Ensuring high levels of security of data and systems, and guaranteeing business continuity are the top IT priorities among Middle East and Africa (MEA) decision makers in the healthcare industry for the next year or so, along with integrating siloed systems and advancing analytic capabilities, according to the recent research by International Data Corporation (IDC).

IDC Health Insights looked at the results of event polls conducted among healthcare IT executives attending a series of IDC CIO Summits held across the MEA region during 2015 and 2016. They survey respondents were executive-level representatives of healthcare organisations from Egypt, Saudi Arabia, United Arab Emirates, Turkey, Kenya, Nigeria, Morocco, and South Africa.

The survey results show that managing IT governance and regulatory compliance, meeting the growing expectations of IT users and patients, obtaining budgets for IT investments, and finding the workforce for emerging technologies are the on-going challenges for healthcare CIOs in the region.

As for managing IT security, the key challenges include budget constraints and staff-related issues that range from a lack of qualified personnel to poor adherence to security policies by employees.

Analytic technologies are clearly gaining traction among surveyed organizations: analytics (including business intelligence) was perceived as the most important in terms of supporting digital transformation, followed by mobile technologies. Among applications, analytic solutions represent the top investment priority for the next two years, including business intelligence tools and applications that are based on mobile platforms.

In terms of current adoption rates and near-term investment plans, however, mobility leads still leads the way: Over one third of respondents indicated that they have already introduced enterprise mobility, and another 55% plan to start using the technology within the next two years.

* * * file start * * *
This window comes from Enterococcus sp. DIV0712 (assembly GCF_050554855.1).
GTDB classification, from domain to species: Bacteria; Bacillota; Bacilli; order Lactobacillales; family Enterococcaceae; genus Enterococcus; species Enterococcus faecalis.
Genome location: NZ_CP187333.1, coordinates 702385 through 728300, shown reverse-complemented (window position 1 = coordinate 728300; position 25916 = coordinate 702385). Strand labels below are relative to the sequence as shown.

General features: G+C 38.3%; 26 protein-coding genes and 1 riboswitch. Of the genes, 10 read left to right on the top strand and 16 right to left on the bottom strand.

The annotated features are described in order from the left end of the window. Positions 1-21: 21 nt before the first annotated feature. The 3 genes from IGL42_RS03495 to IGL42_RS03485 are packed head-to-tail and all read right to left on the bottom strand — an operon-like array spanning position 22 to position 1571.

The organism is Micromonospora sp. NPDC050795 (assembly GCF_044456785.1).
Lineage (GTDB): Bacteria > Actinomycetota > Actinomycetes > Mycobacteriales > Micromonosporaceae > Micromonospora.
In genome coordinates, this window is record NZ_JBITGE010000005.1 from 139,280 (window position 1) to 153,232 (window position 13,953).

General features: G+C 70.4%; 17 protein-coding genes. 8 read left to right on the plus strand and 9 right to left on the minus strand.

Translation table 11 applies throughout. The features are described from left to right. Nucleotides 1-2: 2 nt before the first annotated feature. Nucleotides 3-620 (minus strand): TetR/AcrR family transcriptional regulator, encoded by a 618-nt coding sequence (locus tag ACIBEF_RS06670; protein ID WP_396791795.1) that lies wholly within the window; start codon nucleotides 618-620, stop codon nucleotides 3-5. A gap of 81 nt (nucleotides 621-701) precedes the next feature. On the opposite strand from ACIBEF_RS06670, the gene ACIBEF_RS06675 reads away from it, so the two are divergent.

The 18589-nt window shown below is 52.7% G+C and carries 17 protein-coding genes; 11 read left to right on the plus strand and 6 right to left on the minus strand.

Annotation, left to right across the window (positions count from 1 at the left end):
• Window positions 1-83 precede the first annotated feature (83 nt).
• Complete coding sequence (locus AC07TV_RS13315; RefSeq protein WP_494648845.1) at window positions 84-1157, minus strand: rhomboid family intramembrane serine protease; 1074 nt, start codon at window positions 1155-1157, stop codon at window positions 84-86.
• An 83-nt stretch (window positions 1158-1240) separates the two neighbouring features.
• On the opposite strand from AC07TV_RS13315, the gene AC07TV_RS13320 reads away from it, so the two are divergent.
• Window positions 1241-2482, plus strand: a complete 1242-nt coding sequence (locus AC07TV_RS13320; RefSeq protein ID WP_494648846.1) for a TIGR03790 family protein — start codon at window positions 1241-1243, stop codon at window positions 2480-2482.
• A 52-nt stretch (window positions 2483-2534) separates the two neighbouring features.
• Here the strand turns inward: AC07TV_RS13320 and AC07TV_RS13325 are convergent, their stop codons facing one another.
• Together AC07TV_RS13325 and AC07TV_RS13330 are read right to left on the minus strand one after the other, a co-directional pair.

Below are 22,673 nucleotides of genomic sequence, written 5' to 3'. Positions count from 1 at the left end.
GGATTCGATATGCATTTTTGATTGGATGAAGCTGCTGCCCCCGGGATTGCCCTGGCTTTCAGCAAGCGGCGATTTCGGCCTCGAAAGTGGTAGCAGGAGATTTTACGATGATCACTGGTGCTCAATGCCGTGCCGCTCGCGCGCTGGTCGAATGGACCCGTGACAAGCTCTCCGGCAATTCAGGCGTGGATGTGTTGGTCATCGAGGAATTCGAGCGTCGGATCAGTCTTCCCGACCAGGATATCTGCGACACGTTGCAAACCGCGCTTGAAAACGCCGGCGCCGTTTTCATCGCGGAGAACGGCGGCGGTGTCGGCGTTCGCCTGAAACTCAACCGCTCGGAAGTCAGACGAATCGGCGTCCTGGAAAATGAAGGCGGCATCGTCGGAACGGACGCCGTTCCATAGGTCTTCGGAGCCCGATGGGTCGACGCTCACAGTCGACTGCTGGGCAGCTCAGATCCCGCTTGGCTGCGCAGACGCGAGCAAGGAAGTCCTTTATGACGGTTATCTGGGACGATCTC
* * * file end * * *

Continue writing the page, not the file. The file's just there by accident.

Meeting the growing needs and expectations of patients is the main driver of enterprise mobility among surveyed organizations.

That said, IT security risks and hurdles associated with the management of multiple types of mobile devices and operating systems are slowing down mobility, and this is further aggravated by problems with interoperability and staff compliance with respective IT policies.

“Despite the methodological limitations of the study, especially with regard to the poor representativeness of the sample consisting of the attendees of IDC events, this survey provides some useful insights into the IT trends characteristic to MEA healthcare markets,” says Nino Giguashvili, Senior Research Analyst with IDC Health Insights, IDC CEMA.

“Consistent with other research we perform in the Middle East region, mobility remains the fastest-emerging technology of the four pillars of the 3rd Platform. Private cloud and social media have made moderate progress over the last few years, while Big Data still lags behind, mainly due to uncertainties related to data validity and ROI.”

The first study highlights the results of the survey’s coverage of various IT-related issues, including:

  • The deployment status of various technologies and solutions, including transformational technologies
  • The key IT priorities and investment plans related to 3rd Platform technologies (cloud, mobile, social media, and Big Data)
  • IT challenges and barriers to the adoption of various technologies

The second study takes a closer look at the state of enterprise mobility among the healthcare organizations represented by the event attendees. Specifically, the document covers:

  • Deployment status of various enterprise mobility solutions among the surveyed organizations
  • Short- and long-term investment plans with regard to enterprise mobility and state of maturity with regard to mobilizing enterprise applications
  • Challenges associated with supporting mobility in healthcare